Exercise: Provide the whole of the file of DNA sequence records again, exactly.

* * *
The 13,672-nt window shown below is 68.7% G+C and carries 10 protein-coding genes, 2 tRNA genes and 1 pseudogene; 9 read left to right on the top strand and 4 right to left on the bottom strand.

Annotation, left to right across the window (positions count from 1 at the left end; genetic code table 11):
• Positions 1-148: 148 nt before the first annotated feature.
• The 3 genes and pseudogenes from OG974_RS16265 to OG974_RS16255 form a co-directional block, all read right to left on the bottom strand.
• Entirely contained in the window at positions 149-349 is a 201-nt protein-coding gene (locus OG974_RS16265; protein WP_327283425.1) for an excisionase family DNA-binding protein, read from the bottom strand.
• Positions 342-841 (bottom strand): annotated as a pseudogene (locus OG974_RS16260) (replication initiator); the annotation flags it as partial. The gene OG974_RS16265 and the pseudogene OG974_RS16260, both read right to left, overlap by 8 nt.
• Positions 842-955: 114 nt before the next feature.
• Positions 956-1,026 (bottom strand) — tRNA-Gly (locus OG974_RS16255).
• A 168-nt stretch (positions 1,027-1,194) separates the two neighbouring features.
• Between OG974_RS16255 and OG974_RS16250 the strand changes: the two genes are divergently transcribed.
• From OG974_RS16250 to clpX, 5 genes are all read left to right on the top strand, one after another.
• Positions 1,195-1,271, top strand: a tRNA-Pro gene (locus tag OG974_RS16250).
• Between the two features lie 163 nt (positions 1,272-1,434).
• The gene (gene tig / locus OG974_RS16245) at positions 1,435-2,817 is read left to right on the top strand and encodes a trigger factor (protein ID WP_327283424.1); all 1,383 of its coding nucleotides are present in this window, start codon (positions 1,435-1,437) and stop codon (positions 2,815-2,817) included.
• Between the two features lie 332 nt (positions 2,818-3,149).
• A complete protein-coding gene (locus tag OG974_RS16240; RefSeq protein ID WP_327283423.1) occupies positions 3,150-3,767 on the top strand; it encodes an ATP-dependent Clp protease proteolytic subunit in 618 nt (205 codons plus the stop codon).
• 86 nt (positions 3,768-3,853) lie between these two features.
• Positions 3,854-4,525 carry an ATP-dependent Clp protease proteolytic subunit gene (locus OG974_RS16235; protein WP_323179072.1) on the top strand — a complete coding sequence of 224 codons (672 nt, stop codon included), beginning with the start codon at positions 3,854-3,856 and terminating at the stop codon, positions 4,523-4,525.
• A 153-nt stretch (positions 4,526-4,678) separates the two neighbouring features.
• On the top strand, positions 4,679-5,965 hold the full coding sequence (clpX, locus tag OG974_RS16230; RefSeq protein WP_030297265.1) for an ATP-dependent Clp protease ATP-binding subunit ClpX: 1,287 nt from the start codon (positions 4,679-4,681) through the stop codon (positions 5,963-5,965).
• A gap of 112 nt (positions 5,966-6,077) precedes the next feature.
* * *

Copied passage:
The 13,672-nt window shown below is 68.7% G+C and carries 10 protein-coding genes, 2 tRNA genes and 1 pseudogene; 9 read left to right on the top strand and 4 right to left on the bottom strand.

Annotation, left to right across the window (positions count from 1 at the left end; genetic code table 11):
• Positions 1-148: 148 nt before the first annotated feature.
• The 3 genes and pseudogenes from OG974_RS16265 to OG974_RS16255 form a co-directional block, all read right to left on the bottom strand.
• Entirely contained in the window at positions 149-349 is a 201-nt protein-coding gene (locus OG974_RS16265; protein WP_327283425.1) for an excisionase family DNA-binding protein, read from the bottom strand.
• Positions 342-841 (bottom strand): annotated as a pseudogene (locus OG974_RS16260) (replication initiator); the annotation flags it as partial. The gene OG974_RS16265 and the pseudogene OG974_RS16260, both read right to left, overlap by 8 nt.
• Positions 842-955: 114 nt before the next feature.
• Positions 956-1,026 (bottom strand) — tRNA-Gly (locus OG974_RS16255).
• A 168-nt stretch (positions 1,027-1,194) separates the two neighbouring features.
• Between OG974_RS16255 and OG974_RS16250 the strand changes: the two genes are divergently transcribed.
• From OG974_RS16250 to clpX, 5 genes are all read left to right on the top strand, one after another.
• Positions 1,195-1,271, top strand: a tRNA-Pro gene (locus tag OG974_RS16250).
• Between the two features lie 163 nt (positions 1,272-1,434).
• The gene (gene tig / locus OG974_RS16245) at positions 1,435-2,817 is read left to right on the top strand and encodes a trigger factor (protein ID WP_327283424.1); all 1,383 of its coding nucleotides are present in this window, start codon (positions 1,435-1,437) and stop codon (positions 2,815-2,817) included.
• Between the two features lie 332 nt (positions 2,818-3,149).
• A complete protein-coding gene (locus tag OG974_RS16240; RefSeq protein ID WP_327283423.1) occupies positions 3,150-3,767 on the top strand; it encodes an ATP-dependent Clp protease proteolytic subunit in 618 nt (205 codons plus the stop codon).
• 86 nt (positions 3,768-3,853) lie between these two features.
• Positions 3,854-4,525 carry an ATP-dependent Clp protease proteolytic subunit gene (locus OG974_RS16235; protein WP_323179072.1) on the top strand — a complete coding sequence of 224 codons (672 nt, stop codon included), beginning with the start codon at positions 3,854-3,856 and terminating at the stop codon, positions 4,523-4,525.
• A 153-nt stretch (positions 4,526-4,678) separates the two neighbouring features.
• On the top strand, positions 4,679-5,965 hold the full coding sequence (clpX, locus tag OG974_RS16230; RefSeq protein WP_030297265.1) for an ATP-dependent Clp protease ATP-binding subunit ClpX: 1,287 nt from the start codon (positions 4,679-4,681) through the stop codon (positions 5,963-5,965).
• A gap of 112 nt (positions 5,966-6,077) precedes the next feature.